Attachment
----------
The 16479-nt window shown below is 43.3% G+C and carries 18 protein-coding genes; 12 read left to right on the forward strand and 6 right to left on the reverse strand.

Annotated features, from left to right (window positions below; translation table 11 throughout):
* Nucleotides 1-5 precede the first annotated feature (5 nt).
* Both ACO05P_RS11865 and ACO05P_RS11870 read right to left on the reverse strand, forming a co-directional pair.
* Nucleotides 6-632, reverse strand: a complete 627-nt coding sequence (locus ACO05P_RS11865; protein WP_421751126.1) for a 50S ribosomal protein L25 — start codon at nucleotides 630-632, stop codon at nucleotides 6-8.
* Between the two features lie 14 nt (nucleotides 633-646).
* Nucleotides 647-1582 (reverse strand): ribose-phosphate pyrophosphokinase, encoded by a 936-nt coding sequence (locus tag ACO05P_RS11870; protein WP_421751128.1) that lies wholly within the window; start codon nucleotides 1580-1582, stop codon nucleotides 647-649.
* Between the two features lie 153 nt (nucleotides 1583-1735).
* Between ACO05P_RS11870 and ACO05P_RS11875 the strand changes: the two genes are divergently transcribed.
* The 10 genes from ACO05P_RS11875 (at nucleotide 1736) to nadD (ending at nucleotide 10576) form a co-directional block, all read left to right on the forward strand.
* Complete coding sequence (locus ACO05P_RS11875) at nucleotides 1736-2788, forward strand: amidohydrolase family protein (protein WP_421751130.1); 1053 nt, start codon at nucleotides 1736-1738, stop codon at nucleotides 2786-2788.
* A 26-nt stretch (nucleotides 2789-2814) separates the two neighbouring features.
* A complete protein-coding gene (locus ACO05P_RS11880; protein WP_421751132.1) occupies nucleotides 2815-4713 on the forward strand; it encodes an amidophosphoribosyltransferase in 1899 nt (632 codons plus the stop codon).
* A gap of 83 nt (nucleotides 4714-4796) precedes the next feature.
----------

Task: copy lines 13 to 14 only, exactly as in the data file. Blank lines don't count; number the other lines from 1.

* A complete protein-coding gene (locus ACO05P_RS11880; protein WP_421751132.1) occupies nucleotides 2815-4713 on the forward strand; it encodes an amidophosphoribosyltransferase in 1899 nt (632 codons plus the stop codon).
* A gap of 83 nt (nucleotides 4714-4796) precedes the next feature.